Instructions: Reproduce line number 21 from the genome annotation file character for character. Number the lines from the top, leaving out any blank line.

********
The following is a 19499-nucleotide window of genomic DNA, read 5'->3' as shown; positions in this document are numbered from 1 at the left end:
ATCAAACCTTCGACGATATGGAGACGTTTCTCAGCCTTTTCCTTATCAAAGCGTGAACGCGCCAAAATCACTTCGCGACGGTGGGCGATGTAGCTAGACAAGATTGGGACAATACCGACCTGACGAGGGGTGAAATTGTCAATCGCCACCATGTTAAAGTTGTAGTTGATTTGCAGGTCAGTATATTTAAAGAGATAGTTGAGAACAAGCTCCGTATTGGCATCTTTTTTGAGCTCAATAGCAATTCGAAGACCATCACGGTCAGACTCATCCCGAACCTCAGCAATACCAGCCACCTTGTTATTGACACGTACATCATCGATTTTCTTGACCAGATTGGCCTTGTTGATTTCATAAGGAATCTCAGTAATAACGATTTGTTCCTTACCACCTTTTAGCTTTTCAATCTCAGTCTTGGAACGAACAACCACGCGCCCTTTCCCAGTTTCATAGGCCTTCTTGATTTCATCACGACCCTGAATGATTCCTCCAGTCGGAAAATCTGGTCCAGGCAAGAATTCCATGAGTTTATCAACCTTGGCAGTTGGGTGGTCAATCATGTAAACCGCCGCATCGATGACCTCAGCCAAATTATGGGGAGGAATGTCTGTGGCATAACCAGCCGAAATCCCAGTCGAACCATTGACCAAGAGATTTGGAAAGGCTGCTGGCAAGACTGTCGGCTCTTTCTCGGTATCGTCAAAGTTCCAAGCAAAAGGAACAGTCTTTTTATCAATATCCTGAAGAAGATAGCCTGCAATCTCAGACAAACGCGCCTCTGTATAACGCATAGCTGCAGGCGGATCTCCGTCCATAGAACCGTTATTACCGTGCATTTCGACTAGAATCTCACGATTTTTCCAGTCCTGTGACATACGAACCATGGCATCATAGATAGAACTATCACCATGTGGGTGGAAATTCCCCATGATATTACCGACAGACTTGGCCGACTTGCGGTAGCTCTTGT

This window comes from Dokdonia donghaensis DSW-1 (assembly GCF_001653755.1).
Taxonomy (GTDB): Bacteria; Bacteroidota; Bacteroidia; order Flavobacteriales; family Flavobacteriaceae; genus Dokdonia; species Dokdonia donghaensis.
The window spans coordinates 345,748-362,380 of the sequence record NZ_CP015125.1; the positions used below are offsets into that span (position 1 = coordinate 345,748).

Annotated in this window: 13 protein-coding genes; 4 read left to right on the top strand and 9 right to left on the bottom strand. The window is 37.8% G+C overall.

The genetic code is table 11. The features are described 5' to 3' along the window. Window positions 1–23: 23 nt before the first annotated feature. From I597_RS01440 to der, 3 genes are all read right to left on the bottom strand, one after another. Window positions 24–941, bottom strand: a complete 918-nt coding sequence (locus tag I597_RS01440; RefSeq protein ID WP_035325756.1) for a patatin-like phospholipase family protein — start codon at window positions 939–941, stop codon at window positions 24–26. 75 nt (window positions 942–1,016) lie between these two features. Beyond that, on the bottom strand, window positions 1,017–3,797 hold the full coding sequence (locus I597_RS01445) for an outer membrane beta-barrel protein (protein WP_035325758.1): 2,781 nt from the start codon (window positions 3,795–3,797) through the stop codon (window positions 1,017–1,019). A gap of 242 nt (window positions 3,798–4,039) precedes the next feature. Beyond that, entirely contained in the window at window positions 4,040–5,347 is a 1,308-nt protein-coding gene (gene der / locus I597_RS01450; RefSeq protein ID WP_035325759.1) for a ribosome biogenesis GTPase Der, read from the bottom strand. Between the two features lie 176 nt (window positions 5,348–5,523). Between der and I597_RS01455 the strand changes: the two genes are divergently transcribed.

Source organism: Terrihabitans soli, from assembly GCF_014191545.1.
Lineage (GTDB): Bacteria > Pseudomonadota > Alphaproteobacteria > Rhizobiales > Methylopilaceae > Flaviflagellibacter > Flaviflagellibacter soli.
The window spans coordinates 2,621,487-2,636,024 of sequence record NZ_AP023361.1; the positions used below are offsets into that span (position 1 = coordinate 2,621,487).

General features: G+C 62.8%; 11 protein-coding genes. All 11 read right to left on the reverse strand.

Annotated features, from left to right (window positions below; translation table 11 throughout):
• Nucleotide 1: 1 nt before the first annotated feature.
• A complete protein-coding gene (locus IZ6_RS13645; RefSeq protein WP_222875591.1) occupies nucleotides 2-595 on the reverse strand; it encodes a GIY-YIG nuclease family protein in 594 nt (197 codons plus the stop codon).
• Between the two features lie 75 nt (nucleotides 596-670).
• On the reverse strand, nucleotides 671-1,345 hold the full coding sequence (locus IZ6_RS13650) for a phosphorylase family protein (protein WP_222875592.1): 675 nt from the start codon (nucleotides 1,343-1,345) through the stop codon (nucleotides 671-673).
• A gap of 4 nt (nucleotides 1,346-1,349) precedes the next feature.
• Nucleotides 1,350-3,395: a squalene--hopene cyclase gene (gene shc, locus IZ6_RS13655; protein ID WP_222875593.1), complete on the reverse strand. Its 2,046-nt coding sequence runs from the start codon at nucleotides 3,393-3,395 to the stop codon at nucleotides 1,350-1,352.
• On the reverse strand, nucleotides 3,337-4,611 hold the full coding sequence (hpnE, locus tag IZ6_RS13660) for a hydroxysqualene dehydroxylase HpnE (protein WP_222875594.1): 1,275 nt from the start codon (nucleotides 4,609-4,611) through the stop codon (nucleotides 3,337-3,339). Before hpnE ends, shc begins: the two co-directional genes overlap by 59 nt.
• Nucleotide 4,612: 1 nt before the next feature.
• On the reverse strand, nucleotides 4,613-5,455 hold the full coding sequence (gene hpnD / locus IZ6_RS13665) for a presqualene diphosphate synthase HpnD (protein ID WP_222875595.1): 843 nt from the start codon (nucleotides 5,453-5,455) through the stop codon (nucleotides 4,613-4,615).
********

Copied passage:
• On the reverse strand, nucleotides 4,613-5,455 hold the full coding sequence (gene hpnD / locus IZ6_RS13665) for a presqualene diphosphate synthase HpnD (protein ID WP_222875595.1): 843 nt from the start codon (nucleotides 5,453-5,455) through the stop codon (nucleotides 4,613-4,615).